The reviews I publish tend to be positive, for two reasons–one, the books I choose for review are ones I think I’d like, and two, if the book doesn’t do it for me, I usually don’t bother reviewing it. Occasionally though, I come across a book so offensively mediocre it begs to be debunked. Holy Cow! by Sarah Macdonald is a load of holy crap skimpily disguised as a travelogue. The book got me so hot and bothered I dashed this review off for Sawnet. Here’s my piece:
Lurid covers seem the norm for travel books on India — my edition of The Lonely Planet has a purple cow with pink ribbons on its horns, posing in front of a yellow, red and green striped bus. Holy Cow! however necessitates a recalibration of the lurid-O-meter. The cover shows the god Shiva with Technicolor indigo skin and chubby cheeks, and, in some editions, with outsize sunglasses on his divine nose. Speckled golden snakes dance around the god’s neck, and a golden halo floats behind his head. Trapped in the coils of Shiva’s hair is a bejeweled woman, who seems to be projectile vomiting.
Holy Cow! is the story of Sarah Macdonald, a presenter for Radio National in Sydney, Australia, who travels to New Delhi to be with her boyfriend Jonathan, a South Asia correspondent for the Australian Broadcasting Corporation.
Macdonald admits to a fascination with religion, and India offers her the opportunity to explore her interest to the full. To that end, the intrepid author visits the Sikh Golden temple at Amritsar and the Hindu Kumbh Mela gathering on the banks of the Ganges. She reads the Koran in Kashmir, meets the Dalai Lama in Dharamsala, and visits a synagogue. A Zoroastrian fire temple, a Buddhist meditation centre, a couple of homegrown Indian gurus and a few New Age courses later, she’s off to Velangani in the south to see the Virgin Mary’s basilica, before heading back to Delhi to visit a Jain temple.
There’s nothing objectionable about the story of a quest for spiritual knowledge, even if it appears the traveler is checking off a laundry list of religions. And the author is certainly passionate about India. But the ultimate source of all of Sarah Macdonald’s passion is – Sarah Macdonald. Her religious peregrinations aren’t undertaken to develop a deeper understanding of spirituality nor of India, but instead, to understand herself better and to find “inner peace.” The objective of her stay is to figure out how India can be of use to her, and she seems to assume the country exists solely for this reason. “I do believe that trying to understand more about this country will make my life easier,” she writes. A travelogue gets tedious when it’s all about making the author’s life easier.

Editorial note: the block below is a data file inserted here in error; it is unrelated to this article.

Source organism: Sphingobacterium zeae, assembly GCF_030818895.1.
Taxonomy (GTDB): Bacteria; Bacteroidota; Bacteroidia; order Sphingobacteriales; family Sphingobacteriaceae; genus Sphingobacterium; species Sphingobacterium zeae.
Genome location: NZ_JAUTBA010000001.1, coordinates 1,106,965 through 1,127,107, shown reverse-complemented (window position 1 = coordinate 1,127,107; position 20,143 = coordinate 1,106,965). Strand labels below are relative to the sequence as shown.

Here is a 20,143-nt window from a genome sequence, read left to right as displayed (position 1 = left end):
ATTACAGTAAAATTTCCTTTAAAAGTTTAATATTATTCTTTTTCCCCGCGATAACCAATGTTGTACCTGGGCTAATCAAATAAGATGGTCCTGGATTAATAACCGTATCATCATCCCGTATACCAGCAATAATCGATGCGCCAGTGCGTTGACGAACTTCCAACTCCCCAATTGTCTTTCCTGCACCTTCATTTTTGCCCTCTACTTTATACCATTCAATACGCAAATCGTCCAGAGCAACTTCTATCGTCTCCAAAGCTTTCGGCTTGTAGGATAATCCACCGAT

In addition to musings on the nature of “inner peace,” there are frequent descriptions of the author’s relationship with her boyfriend — in cringe-inducing prose. “I let go of the hurt, the need, the fear and I trust in love, the greatest power of all.” This reviewer felt at times as though she had picked up the diary Nora Roberts kept in her gap year.
There is also no real attempt to comprehend the India that exists outside of the author’s limited interface with the country (mostly middle and upper-class Indians). Yet, the book is filled with gross generalizations. “India has a hair fetish.” “Extreme Hinduism would seem to be an oxymoron, but in this country the nonsensical often triumphs.” “Indian society forces its middle class to live an extended adolescence.” There are few statistics to back these claims, and Macdonald’s assumption of authority over the subject after a year or two in the country seems distinctly arrogant.
The blurb on the back cover reads “Kathy Lette meets Tom Robbins on a slow train to Varanasi…” Tom Robbins ought to sue. Macdonald is often funny and irreverent, and she can coin a snappy description, referring to a palm-reader’s accurate prediction as a ‘good hand job.’ Holy Cow! is, however, bogged down beyond redemption by the author’s relentless self-centeredness. Combine that with her tendency to substitute wit for insight, and Sarah Macdonald is rendered into Tom Robbins’s polar opposite.
There are plenty of books about India that transcend Orientalist images of snakes, elephants, sacred cows and fakirs — check out works by William Dalrymple or Mark Tully for original, insightful and entertaining travelogues. Sarah Macdonald sounds like an interesting person to have coffee (and perhaps a samosa) with, but you’d do well to look elsewhere for a travel companion. Holy Cow!, alas, can be judged all too accurately by its cover.
(This review originally appeared in the Sawnet bookshelf.)